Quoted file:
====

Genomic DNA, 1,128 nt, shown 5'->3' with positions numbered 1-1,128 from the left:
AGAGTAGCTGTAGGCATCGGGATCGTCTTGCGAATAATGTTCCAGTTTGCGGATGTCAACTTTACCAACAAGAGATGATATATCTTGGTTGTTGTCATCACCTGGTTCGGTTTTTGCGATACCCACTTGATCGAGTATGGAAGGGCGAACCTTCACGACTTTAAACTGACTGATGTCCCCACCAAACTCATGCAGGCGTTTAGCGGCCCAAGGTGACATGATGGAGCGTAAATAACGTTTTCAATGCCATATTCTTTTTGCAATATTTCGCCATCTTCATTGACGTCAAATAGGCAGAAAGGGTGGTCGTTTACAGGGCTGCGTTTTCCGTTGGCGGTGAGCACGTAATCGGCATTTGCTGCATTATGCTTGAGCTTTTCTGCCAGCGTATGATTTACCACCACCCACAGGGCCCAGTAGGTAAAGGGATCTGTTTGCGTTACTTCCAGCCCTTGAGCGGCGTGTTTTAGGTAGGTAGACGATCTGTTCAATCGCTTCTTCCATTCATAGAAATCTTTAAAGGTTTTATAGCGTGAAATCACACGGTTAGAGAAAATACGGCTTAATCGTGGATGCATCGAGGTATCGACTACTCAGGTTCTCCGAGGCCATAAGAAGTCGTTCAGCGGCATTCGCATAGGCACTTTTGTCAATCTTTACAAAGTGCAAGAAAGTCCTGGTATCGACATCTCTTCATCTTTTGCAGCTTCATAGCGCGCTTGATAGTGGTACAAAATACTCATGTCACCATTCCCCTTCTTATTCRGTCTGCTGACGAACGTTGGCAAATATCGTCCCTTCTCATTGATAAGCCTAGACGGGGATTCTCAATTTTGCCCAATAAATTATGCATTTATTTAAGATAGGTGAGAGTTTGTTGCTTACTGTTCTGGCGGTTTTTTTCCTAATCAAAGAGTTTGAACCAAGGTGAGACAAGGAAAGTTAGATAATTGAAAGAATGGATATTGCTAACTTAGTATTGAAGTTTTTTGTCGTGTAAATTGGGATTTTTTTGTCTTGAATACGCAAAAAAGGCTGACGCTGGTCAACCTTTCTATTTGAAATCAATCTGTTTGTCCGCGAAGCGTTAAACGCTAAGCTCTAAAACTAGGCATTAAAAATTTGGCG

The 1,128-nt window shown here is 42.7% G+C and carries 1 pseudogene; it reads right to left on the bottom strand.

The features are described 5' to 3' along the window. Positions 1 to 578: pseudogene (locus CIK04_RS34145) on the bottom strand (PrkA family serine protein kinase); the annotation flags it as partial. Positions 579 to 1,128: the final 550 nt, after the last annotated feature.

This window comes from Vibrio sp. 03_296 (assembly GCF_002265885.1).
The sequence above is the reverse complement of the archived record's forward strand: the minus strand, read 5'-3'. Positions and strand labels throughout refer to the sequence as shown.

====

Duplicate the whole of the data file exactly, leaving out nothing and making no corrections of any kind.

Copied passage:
Genomic DNA, 1,128 nt, shown 5'->3' with positions numbered 1-1,128 from the left:
AGAGTAGCTGTAGGCATCGGGATCGTCTTGCGAATAATGTTCCAGTTTGCGGATGTCAACTTTACCAACAAGAGATGATATATCTTGGTTGTTGTCATCACCTGGTTCGGTTTTTGCGATACCCACTTGATCGAGTATGGAAGGGCGAACCTTCACGACTTTAAACTGACTGATGTCCCCACCAAACTCATGCAGGCGTTTAGCGGCCCAAGGTGACATGATGGAGCGTAAATAACGTTTTCAATGCCATATTCTTTTTGCAATATTTCGCCATCTTCATTGACGTCAAATAGGCAGAAAGGGTGGTCGTTTACAGGGCTGCGTTTTCCGTTGGCGGTGAGCACGTAATCGGCATTTGCTGCATTATGCTTGAGCTTTTCTGCCAGCGTATGATTTACCACCACCCACAGGGCCCAGTAGGTAAAGGGATCTGTTTGCGTTACTTCCAGCCCTTGAGCGGCGTGTTTTAGGTAGGTAGACGATCTGTTCAATCGCTTCTTCCATTCATAGAAATCTTTAAAGGTTTTATAGCGTGAAATCACACGGTTAGAGAAAATACGGCTTAATCGTGGATGCATCGAGGTATCGACTACTCAGGTTCTCCGAGGCCATAAGAAGTCGTTCAGCGGCATTCGCATAGGCACTTTTGTCAATCTTTACAAAGTGCAAGAAAGTCCTGGTATCGACATCTCTTCATCTTTTGCAGCTTCATAGCGCGCTTGATAGTGGTACAAAATACTCATGTCACCATTCCCCTTCTTATTCRGTCTGCTGACGAACGTTGGCAAATATCGTCCCTTCTCATTGATAAGCCTAGACGGGGATTCTCAATTTTGCCCAATAAATTATGCATTTATTTAAGATAGGTGAGAGTTTGTTGCTTACTGTTCTGGCGGTTTTTTTCCTAATCAAAGAGTTTGAACCAAGGTGAGACAAGGAAAGTTAGATAATTGAAAGAATGGATATTGCTAACTTAGTATTGAAGTTTTTTGTCGTGTAAATTGGGATTTTTTTGTCTTGAATACGCAAAAAAGGCTGACGCTGGTCAACCTTTCTATTTGAAATCAATCTGTTTGTCCGCGAAGCGTTAAACGCTAAGCTCTAAAACTAGGCATTAAAAATTTGGCG

The 1,128-nt window shown here is 42.7% G+C and carries 1 pseudogene; it reads right to left on the bottom strand.

The features are described 5' to 3' along the window. Positions 1 to 578: pseudogene (locus CIK04_RS34145) on the bottom strand (PrkA family serine protein kinase); the annotation flags it as partial. Positions 579 to 1,128: the final 550 nt, after the last annotated feature.

This window comes from Vibrio sp. 03_296 (assembly GCF_002265885.1).
The sequence above is the reverse complement of the archived record's forward strand: the minus strand, read 5'-3'. Positions and strand labels throughout refer to the sequence as shown.